1993-05-25 - No Subject

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From: Operator <root@extropia.wimsey.com>
To: cypherpunks@toad.com
Message Hash: aab1ca3b4a5f2a44a8db7d9d262225a44daf5a5d754d221310aa4bbcc1f4035d
Message ID: <199305250633.AA06800@xtropia>
Reply To: N/A
UTC Datetime: 1993-05-25 06:50:26 UTC
Raw Date: Mon, 24 May 93 23:50:26 PDT

Raw message

From: Operator <root@extropia.wimsey.com>
Date: Mon, 24 May 93 23:50:26 PDT
To: cypherpunks@toad.com
Subject: No Subject
Message-ID: <199305250633.AA06800@xtropia>
MIME-Version: 1.0
Content-Type: text/plain

  [ The purpose of this post is to propose an extension of PGP which
  would result in more widespread use of encryption by the public;
  and to provoke discussion about the pros/cons of said proposal ]

  PGP users (mostly, technically adroit e-mail types) are but a
  subset of computer users in general; who in turn are but a subset
  of persons engaging in electronic communication of all kinds (including
  the common telephone); all of whom can be legitimately concerned with
  privacy issues.  If the powers that be are concerned about not being
  able to listen in on PGP users, at least they can take solace in the
  fact that PGP users constitute only a tiny fraction of the populace,
  and hence, in the "big picture", add up to little more than a slight

  I am proposing that PGP be expanded beyond its present cadre and into
  the 2nd group named above - the army of regular users of pc's equipped
  with data modems.

  The proposal specifically is to extend PGP beyond file encryption
  to generalized stream handling.  Such streams can be consoles &
  keyboards, real-time file transfers, and digitized voice; indeed,
  anything that will pass over a modem or other serial transfer medium.

  In this scenario, a user wishing a secure interchange would simply 
  place a voice call to another party and, upon establishing voice
  contact, request a transition to a modem connection.  Upon invoking
  the new program, the user's modem would go online; it would read the
  party's key from the existing PGP pubkey ring, and use it to perform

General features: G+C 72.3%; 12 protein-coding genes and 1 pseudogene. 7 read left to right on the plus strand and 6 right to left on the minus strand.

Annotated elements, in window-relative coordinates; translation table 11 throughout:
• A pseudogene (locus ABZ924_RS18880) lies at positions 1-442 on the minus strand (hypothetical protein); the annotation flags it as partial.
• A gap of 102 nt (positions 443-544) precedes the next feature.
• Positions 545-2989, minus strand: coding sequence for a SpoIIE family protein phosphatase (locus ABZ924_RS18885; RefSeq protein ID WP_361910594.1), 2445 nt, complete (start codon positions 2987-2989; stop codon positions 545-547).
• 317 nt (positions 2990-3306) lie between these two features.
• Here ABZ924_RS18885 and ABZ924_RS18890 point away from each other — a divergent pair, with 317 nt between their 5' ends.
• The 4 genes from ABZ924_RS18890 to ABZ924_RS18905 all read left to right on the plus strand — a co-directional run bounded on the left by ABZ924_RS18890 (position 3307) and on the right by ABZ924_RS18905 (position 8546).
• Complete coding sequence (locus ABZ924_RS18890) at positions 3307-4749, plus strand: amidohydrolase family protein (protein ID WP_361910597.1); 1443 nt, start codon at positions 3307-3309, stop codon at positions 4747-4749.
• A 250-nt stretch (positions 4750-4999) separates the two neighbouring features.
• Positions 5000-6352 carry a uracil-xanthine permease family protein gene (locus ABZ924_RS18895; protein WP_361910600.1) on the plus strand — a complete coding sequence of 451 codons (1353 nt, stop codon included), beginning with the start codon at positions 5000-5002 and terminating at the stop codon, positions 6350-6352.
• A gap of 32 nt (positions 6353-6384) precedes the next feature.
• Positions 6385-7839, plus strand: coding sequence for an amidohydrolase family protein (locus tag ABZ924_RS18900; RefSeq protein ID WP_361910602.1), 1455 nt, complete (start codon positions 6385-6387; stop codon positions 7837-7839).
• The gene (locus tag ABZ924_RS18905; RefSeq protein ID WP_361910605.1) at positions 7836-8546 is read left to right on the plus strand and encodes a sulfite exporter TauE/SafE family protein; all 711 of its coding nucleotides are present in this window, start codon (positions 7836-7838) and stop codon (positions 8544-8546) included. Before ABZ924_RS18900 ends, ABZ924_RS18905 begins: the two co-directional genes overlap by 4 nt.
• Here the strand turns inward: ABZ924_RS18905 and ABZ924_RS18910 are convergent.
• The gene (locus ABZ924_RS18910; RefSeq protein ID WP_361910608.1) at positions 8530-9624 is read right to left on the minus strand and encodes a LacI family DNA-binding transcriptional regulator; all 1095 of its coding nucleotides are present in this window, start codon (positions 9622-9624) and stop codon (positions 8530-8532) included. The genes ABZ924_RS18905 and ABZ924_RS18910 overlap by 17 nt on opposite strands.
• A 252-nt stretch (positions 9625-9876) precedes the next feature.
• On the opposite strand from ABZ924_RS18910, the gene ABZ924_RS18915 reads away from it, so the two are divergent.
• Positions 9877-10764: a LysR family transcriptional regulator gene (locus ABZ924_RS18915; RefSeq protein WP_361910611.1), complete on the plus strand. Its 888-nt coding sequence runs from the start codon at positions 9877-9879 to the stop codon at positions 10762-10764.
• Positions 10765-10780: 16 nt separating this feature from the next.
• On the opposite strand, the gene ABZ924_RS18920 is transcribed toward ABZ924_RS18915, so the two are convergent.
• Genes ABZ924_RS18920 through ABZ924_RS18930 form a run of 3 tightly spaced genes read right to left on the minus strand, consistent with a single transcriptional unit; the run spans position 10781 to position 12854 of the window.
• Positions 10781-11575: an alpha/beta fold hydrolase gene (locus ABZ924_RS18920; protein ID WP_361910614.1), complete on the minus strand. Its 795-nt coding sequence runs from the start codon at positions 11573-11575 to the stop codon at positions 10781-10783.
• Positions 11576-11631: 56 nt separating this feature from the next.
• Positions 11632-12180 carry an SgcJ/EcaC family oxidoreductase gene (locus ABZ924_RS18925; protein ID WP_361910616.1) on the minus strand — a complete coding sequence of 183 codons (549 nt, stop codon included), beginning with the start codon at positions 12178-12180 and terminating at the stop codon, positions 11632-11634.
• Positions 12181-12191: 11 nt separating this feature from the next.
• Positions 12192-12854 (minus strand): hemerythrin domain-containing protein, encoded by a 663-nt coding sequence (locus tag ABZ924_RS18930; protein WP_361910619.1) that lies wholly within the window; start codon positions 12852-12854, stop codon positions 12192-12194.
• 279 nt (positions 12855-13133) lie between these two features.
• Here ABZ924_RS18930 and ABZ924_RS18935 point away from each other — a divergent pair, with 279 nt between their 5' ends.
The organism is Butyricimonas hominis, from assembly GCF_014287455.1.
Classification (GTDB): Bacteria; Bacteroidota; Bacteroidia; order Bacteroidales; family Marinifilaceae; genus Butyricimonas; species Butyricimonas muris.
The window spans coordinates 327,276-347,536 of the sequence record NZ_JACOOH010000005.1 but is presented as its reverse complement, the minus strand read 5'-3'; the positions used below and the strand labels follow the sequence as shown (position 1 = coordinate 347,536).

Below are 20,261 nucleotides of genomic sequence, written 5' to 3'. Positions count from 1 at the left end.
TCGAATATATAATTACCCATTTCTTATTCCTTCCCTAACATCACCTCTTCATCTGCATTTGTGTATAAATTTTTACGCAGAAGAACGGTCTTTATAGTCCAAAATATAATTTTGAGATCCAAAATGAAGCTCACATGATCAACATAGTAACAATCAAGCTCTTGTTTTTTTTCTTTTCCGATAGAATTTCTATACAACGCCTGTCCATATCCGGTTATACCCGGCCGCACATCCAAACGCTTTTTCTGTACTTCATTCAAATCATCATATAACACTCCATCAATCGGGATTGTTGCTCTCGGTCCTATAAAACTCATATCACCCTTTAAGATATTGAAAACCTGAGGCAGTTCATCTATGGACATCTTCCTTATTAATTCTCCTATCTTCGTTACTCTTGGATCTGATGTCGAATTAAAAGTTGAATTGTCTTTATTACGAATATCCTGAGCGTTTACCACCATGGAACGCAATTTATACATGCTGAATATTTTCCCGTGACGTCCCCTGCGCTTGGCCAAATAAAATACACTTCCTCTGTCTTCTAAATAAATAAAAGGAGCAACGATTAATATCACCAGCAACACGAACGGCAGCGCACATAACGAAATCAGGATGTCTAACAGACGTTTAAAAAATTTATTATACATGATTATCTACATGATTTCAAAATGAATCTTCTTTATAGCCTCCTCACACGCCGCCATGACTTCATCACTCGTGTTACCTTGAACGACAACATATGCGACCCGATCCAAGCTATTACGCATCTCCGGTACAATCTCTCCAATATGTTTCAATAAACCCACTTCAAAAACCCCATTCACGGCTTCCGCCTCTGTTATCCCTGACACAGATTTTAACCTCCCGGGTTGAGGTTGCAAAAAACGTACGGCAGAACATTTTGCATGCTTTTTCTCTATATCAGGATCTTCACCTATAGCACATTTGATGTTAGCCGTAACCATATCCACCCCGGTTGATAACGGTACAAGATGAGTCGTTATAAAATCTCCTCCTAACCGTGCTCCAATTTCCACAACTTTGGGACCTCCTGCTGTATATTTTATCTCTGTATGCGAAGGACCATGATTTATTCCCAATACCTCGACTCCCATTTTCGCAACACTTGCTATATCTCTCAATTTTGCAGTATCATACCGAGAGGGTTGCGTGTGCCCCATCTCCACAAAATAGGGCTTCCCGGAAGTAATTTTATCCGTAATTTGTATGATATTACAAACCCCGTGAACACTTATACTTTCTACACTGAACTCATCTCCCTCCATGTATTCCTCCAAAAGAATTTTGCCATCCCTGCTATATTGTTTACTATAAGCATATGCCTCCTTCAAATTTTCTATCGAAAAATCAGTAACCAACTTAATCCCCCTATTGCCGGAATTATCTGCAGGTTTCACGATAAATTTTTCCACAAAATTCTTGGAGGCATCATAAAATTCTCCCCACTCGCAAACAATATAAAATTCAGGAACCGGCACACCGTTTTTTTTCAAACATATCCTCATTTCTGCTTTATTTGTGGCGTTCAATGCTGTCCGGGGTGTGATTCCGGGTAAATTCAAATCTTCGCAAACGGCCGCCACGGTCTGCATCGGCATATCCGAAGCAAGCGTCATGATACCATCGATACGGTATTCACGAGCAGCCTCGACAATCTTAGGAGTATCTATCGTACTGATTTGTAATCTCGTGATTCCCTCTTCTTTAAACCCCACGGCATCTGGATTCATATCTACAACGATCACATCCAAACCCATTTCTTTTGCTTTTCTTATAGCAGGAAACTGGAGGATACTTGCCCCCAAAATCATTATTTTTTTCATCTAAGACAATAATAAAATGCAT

a DH exchange, establishing a secure session.  The program would then
  use a packet protocol to exchange keyboard/console traffic and/or files.
  In one scenario, all key management would continue to be performed with
  the current PGP program; the pubkey ring would be 'read-only' from the
  standpoint of the new app.  Alternatively, key management could be
  blended into the new app to form a true standalone application.

  The appeal behind this approach is that it moves the operational 
  paradigm very close to the present one- namely "pick up the phone
  and dial".  No logins, shells, Elm, Compuserve/Prodigy/FidoNet, etc.
  The user interface could be simple enough for even the most novice
  user to operate.

  Real-time voice encryption would obviously be desirable in lieu of
  a keyboard interface.  Unfortunately, such a capability is not yet
  within the reach of the average pc.  Within a few years it will pro-
  bably be a "done deal", given the movement afoot to put DSP chips
  in all new pc's (e.g. video compression, multimedia support, etc). 
  For now it must suffice to build a solid technical foundation which
  can accommodate voice operation when the requisite hardware becomes
  available.  And until that time, many more users will have access to
  convenient and handy encryption technology.

  [ An aside, WRT voice coding:  I believe the first major opportunity
  to produce a cheap realtime digital voice channel will be the emergence
  of chips/chip sets targeted towards the growing market for digital
  (tapeless) telephone answering machines.  This market is large, and very
  cost sensitive (the perfect combo for opportunistic techno-vultures);
  this should produce cost effective voice coding solutions within a
  short period of time (12 months?), given current technology levels. ]

  Many readers already know that the pieces required to build this new
  program are already in place- and could be drawn together without much
  fuss.  Indeed, a few fledgling attempts have already been made. From the
  PGP sources, the necessary functions would be extracted- to perform key
  lookup, MP arithmetic, DH key exchange, IDEA encryption of comm packets,
  etc.  The resulting library would be linked to the new comm application.
  Each subsequent revision of PGP would retain a make target that would
  build the interface library. 

  The net result of building this application would be to make serious
  levels of security available to more people than ever before - with an
  ease of use also heretofore unknown.  As a result I believe the PGP
  user base could easily expand by at least an order of magnitude.

  Does anyone have a better idea?